19 Jul When Did You Last Review Your Employment Agreements?
Many businesses require employees to sign an employment agreement at the time of hiring. Then they file the agreement away with other paperwork and ignore it until a problem arises. This is not the right approach.
Changes in the legal and business environments can cause the terms of employment agreements to become obsolete rather quickly. To protect your business and legal interests, your employment contracts need to be updated regularly, and they need to be drafted by an attorney who understands the complexities of employment law.
Abrahams LLP helps clients implement custom employment agreements that meet legal requirements while providing maximum safeguards for your business.
Keeping Up with Legal Changes
Court decisions and new laws change the ground rules for employment agreements on a surprisingly frequent basis. Provisions that were once commonplace and enforceable may now no longer be enforceable. This can happen within the span of only a year or two. This happens regularly in employment law.
For example, employment agreements that had a non-compete clause in them may now risk being held to be unenforceable as a whole in Ontario as a result of legislative changes passed by the Ontario government.
If your employment agreement is more than a year old then it should be reviewed by employment counsel so that you can be advised on how to address the latest changes and look to bring it into compliance.
To keep agreements in compliance with current requirements, it is a good idea to have employees sign a new agreement when warranted by the changes. As employees must be given “fresh value” to sign the agreement a good opportunity to check on this point is at the year-end. For example, if the employee is receiving any type of raise or promotion this can be a perfect opportunity to ask them to sign an updated agreement.
Why all the fuss though? There are many reasons. The main reason though is likely the prospect of substantially reducing liability for termination pay (which can be substantial) in the event that you have to part ways with the employee in the future. It could be that your business has needed to scale back on fixed costs and positions are eliminated or the employee could need to be let go for performance issues. In either case, there is a major difference between terminating an employee when you have an enforceable employment contract in place versus when you do not.
How much of a difference? In many circumstances, we could be talking about a 12x increase or more in the termination pay that the company would have to pay to an employee who has an enforceable agreement versus no agreement or one that is unenforceable (i.e. often no longer up to date).
This factor alone is typically enough for our business clients to want to always do what they can to improve their chances of having their workforce have enforceable contracts which restrict termination pay to something more in line with the minimum amounts rather than the considerably more generous common law amounts.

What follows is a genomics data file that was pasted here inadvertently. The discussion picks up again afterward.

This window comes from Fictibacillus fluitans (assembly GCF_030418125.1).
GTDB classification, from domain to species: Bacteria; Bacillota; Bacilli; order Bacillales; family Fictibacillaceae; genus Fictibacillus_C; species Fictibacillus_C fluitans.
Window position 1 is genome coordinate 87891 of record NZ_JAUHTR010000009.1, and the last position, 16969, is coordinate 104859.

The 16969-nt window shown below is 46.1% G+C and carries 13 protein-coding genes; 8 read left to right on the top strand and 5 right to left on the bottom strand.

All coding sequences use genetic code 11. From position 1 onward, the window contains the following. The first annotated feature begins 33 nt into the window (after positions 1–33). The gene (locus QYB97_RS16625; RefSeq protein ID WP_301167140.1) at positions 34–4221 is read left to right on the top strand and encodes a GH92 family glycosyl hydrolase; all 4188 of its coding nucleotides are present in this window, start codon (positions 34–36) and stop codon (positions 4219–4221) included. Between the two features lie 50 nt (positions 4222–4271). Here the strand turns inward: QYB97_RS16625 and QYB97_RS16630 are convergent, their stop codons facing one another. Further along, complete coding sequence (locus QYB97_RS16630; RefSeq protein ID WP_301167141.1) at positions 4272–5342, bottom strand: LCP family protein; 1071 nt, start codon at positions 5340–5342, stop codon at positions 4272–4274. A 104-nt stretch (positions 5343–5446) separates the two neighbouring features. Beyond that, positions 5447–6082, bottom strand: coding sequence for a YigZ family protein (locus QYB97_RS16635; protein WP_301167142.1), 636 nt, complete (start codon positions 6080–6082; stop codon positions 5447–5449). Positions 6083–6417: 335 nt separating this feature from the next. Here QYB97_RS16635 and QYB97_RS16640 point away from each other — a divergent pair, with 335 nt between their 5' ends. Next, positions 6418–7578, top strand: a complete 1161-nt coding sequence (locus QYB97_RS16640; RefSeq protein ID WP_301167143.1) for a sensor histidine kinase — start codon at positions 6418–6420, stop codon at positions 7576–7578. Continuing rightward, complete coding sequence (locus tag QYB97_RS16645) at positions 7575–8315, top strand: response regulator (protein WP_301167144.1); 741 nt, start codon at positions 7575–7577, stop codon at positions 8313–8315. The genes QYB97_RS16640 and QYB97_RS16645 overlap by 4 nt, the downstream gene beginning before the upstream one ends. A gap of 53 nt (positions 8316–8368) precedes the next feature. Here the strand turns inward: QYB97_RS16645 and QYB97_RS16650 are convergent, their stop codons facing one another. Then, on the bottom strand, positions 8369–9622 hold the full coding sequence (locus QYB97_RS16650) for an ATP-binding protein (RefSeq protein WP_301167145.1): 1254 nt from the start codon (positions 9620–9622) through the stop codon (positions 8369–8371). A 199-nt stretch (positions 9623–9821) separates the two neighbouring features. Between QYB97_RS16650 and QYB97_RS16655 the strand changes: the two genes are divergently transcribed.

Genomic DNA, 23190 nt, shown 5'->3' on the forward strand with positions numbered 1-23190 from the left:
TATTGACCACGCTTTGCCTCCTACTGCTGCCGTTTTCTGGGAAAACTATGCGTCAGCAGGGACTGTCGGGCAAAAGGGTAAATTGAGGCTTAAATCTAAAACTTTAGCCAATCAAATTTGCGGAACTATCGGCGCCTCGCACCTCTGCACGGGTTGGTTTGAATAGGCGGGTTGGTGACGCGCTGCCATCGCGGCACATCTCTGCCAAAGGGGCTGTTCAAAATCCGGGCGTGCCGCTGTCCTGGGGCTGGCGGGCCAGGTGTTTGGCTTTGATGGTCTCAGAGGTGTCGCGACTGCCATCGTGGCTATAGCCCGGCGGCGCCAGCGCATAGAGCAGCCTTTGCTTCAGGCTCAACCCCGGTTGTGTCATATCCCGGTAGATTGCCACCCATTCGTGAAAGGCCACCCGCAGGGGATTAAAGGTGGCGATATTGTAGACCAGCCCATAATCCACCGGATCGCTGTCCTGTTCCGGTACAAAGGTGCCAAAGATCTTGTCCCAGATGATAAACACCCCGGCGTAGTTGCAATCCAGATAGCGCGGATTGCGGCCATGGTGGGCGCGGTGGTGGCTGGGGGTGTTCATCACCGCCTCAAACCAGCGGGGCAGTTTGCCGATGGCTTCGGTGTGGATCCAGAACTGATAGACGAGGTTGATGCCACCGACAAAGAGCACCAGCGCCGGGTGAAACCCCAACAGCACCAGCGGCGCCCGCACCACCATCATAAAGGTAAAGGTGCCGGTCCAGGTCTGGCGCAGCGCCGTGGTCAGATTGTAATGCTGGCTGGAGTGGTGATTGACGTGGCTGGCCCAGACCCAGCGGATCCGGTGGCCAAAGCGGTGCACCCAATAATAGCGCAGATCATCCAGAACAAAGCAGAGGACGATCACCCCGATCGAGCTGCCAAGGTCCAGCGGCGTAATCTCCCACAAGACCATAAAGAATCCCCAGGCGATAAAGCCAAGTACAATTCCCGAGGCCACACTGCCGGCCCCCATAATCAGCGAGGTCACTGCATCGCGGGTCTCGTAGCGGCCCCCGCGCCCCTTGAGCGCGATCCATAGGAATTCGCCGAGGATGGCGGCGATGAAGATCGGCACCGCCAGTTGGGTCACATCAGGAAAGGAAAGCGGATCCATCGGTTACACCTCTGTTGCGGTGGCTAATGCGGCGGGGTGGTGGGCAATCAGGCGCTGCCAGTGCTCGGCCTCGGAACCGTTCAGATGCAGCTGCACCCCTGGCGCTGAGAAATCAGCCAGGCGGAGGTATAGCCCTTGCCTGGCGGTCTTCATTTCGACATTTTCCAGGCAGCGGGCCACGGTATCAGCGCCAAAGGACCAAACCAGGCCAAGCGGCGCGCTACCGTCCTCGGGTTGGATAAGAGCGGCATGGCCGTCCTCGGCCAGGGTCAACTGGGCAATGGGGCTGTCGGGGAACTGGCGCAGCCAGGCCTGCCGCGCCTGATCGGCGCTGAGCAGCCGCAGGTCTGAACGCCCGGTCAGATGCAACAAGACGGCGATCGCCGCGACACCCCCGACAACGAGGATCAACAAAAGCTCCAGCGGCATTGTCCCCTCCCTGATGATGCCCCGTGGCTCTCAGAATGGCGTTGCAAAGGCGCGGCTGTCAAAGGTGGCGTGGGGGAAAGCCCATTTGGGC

A New Employment Agreement Requires New Value
Employers cannot simply require employees to sign a new agreement as a condition to continue their employment. Instead, the employer must offer something of value—the contractual term is “consideration.” Fresh value is necessary each time a new contract is signed.
As mentioned, your company might ask employees to sign a new, updated agreement before getting a promotion or receiving a pay raise or other new benefits. These offer great opportunities to have your employees get their agreements updated to be in compliance. If they are not up for promotion or a raise you might offer an extra day of vacation or a bonus for signing a new agreement. There are many options, but the employee must receive something of value in exchange for their agreement to the new terms.
Your Employment Agreements Should Be Drafted by a Lawyer who has Experience in Employment Law
With the complexities and frequent changes in the enforceability of terms in employment agreements, these contracts need to be drafted by someone with a grounding in the subject. To draft an enforceable agreement, the lawyer must understand the current law, which is often changing, so that they are aware of which clauses have been held enforceable recently or not. An employment agreement prepared by a corporate counsel without experience in employment law may seem virtually identical to the untrained eye, but what may seem like subtle differences in the phrasing can make all the difference in determining whether a court will enforce a term.
The Team at Abrahams LLP Understands Employment Agreements
If you are just developing an employment agreement or need to update your agreements, Abrahams LLP has the knowledge and experience to craft the right terms to protect your interests. Talk to us to find out how we can help with your employment agreements or other commercial and legal needs.